In announcing her fiscal year 2024 budget, New York State Governor Kathy Hochul announced that New York will soon become the first state to ban natural gas hookups in new construction.
The proposal, which has not yet been fully released, would likely not include any “exceptions” for local governments and would appear to be similar to the ban enacted in New York City in 2021.
Astonishingly, New York State’s ban is likely to be enacted less than three weeks after the Ninth Circuit Court of Appeals in San Francisco struck down an ordinance passed by the city of Berkeley that prohibited the construction of natural gas infrastructure. in California Restaurant Association v. City of Berkeley(9Thursday Circuit, April 17, 2023), a three-judge panel of the United States Court of Appeals for the Ninth Circuit ruled that such a ban is preempted by the federal Energy Policy and Conservation Act (EPCA).
According to the court, “EPCA’s preemption clause provides that once a federal environmental protection standard becomes effective for a given product, “no state regulation relating to the energy efficiency, energy use, or water use of such covered product shall be effective with respect to such product. project”, if the regulation does not meet one of certain categories, none of which were applicable in the given case.
At issue was the city of Berkeley’s 2019 attempt to regulate (or, less gently, ban) the use of natural gas appliances in new construction. Recognizing the legal difficulties of doing so directly, Berkeley passed an ordinance banning natural gas infrastructure in new buildings, apparently on the grounds that if an outright ban on connecting or using natural gas might be excessive, it outlawed infrastructure that gas can even enter new buildings. where it can then be consumed does not have to be. It doesn’t matter. The Ninth Circuit has held that both direct and indirect attempts to regulate energy infrastructure are preempted by federal law.
The federal government made the request amicus curiae (friend of the court) brief in support of Berkeley, arguing that there is no preemption of EPCA because the ordinance does not attempt to develop conservation standards specific to appliances covered by EPCA. In a very stark opinion, the Ninth Circuit rejected both Berkeley and the federal government’s position. It stated:
“[B]In enacting EPCA, Congress ensured that states and localities could not prevent consumers from using covered products in their homes, kitchens and businesses. EPCA preemption thus extends to regulations that apply to the products themselves and the local infrastructure for their use of natural gas.”
The upcoming New York law completely ignores the Ninth Circuit’s ruling. New York is in the second circuit, so Berkeley the decision does not necessarily control what happens in this other federal court when New York law is challenged (and rest assured it will be). But it’s a cheeky “in your face” challenge to a judge sitting in the Ninth Circuit. The Ninth Circuit was indeed very straightforward in its decision. Commenting on the Berkeley ban, which did not ban natural gas outright but only new infrastructure, the court said:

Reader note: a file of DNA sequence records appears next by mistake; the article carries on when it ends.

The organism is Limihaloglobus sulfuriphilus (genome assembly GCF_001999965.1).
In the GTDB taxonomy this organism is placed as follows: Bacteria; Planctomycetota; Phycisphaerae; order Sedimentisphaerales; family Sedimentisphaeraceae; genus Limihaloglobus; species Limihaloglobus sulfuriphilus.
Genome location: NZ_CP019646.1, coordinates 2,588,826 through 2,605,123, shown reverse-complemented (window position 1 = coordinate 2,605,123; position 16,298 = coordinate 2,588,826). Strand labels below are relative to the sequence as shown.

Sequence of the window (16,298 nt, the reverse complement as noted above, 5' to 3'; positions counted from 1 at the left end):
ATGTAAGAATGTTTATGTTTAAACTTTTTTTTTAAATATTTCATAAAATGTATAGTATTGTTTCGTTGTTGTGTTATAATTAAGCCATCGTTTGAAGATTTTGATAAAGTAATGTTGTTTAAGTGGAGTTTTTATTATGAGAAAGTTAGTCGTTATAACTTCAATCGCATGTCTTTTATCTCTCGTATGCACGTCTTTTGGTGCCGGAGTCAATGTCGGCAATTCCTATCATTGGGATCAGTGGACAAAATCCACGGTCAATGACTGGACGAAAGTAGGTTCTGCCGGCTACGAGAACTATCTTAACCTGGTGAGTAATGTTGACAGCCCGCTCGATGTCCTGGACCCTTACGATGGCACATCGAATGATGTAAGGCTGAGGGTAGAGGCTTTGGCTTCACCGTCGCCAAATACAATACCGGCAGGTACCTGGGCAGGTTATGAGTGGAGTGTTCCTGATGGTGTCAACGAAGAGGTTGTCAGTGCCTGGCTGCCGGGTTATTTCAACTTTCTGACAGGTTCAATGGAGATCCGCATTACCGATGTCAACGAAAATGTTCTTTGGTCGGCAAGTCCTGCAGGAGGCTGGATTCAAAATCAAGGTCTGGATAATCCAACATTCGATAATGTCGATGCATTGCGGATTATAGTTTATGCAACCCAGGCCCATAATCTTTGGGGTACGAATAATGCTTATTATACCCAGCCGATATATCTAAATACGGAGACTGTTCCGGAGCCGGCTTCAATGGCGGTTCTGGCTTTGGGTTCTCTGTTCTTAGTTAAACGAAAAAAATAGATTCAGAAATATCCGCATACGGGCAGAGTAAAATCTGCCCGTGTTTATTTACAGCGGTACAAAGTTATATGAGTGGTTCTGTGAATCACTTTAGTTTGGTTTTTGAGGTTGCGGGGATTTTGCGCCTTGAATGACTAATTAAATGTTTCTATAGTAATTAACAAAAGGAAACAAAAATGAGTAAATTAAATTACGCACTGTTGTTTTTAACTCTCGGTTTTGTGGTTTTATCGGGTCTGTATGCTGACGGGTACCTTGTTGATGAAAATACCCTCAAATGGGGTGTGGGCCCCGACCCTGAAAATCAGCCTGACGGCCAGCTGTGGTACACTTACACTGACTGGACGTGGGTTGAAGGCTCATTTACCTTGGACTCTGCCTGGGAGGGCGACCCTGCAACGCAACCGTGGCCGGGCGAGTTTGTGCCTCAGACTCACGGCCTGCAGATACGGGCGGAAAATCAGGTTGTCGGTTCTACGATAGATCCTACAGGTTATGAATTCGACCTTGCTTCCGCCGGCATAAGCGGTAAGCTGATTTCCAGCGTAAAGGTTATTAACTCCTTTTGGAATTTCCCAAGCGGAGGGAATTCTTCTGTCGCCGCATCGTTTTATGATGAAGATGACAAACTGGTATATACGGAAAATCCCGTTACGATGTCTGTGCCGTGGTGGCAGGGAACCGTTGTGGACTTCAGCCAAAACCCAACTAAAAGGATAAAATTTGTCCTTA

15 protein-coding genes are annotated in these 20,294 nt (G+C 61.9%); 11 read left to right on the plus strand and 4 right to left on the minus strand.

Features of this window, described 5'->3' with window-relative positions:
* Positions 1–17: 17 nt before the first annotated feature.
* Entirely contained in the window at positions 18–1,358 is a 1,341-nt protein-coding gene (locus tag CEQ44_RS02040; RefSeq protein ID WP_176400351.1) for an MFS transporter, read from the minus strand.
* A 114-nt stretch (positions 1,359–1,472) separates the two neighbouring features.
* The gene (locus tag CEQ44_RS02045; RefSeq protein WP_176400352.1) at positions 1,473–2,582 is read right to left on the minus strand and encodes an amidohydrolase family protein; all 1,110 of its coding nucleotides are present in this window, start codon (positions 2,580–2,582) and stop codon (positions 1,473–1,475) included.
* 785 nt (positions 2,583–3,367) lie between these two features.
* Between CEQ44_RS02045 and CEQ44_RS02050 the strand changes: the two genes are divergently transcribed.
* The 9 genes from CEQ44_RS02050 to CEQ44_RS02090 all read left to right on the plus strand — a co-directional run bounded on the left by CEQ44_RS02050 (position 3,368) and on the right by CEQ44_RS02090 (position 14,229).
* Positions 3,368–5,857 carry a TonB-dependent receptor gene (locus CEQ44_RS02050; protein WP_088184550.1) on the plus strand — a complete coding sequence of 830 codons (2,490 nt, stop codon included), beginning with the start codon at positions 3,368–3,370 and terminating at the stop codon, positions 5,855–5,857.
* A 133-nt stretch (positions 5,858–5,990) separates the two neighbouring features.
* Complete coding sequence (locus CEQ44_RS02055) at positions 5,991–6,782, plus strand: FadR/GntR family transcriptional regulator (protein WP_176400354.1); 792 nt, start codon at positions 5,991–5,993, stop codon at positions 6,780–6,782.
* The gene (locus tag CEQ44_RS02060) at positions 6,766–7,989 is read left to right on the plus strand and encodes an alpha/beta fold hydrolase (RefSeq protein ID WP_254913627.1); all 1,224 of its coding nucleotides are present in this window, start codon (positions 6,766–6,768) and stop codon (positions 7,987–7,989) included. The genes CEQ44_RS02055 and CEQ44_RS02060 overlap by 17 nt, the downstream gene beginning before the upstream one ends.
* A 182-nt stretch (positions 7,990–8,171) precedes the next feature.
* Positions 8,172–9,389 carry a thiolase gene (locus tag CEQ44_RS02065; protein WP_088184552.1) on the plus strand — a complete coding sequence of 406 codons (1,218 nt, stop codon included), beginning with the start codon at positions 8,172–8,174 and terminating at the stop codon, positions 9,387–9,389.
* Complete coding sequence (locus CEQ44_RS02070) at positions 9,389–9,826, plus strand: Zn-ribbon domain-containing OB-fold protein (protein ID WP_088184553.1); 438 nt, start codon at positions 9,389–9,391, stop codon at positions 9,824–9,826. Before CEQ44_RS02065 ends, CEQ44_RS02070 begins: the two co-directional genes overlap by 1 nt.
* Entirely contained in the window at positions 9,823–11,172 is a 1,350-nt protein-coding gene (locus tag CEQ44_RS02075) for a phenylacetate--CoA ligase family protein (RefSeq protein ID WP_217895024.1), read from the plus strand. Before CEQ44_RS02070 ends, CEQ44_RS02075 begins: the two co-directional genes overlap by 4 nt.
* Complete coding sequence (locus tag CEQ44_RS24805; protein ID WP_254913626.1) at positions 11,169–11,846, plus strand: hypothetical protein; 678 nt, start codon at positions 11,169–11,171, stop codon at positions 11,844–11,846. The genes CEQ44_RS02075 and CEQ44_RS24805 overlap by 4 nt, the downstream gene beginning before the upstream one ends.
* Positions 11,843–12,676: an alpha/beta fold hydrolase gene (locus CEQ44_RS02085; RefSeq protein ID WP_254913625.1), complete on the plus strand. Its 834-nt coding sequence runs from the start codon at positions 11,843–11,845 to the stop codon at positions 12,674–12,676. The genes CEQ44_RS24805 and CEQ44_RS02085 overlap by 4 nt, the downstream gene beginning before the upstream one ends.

“States and localities cannot circumvent the text of broad preemption provisions by doing indirectly what Congress says they cannot directly.”
Regardless of what the courts say, it will likely take years for the matter to reach the Supreme Court. Until then, localities like New York State and New York City, where some kind of ban will be in place, will have to deal with the impact. According to the United States Energy Information Agency, natural gas accounts for approximately 60% of New York State’s power generation capacity and accounted for 46% of the energy New York State produced in 2021.
All in all, New York has placed a lot of its hopes on hydropower from Canada, but it’s hard to imagine how a high-voltage transmission line can be built from Quebec to New York without hitting at least some environmentally sensitive areas that could lead to problems. by many of the same environmental groups that are now applauding the natural gas ban.
Something like this actually happened when, in 2021, after the state of Maine had given approval to a power line company to carry hydropower from Canada to Massachusetts and work on the transmission lines had already begun, Maine voters—after heavy pressure from an alliance of environmental and business interests that objected to the project—approved a statewide referendum to retroactively ban the construction of high-voltage transmission lines in Maine’s wild and scenic Upper Kennebec region and subject other transmission projects to legislative approval.
The results of this referendum were later overturned in 2022 by the Maine Supreme Court on constitutional grounds.
However, what happened in Maine could very easily happen elsewhere, including New York.
So, a problem that is still ignored by many environmental activists and policy makers. Is there a realistic plan to power our lives as we move steadily away from the use of fossil fuels and inexorably towards electricity produced by so-called “clean energy” sources? Will people wake up one day and find they can no longer have heat or air conditioning and no one can leave their lights on? How do we actually compensate people (if we decide to compensate them at all, which remains a very big “if”) when they are forced to switch to electric heat pumps to heat their homes because fossil fuels have been banned or manufactured? virtually impossible to get, although they may still have perfectly working but older furnaces that they paid for long ago but can no longer use? As our politicians stumble to ban the use of fossil fuels virtually everywhere, it might be beneficial to start asking ourselves how exactly we will live when fossil fuels disappear from our lives entirely.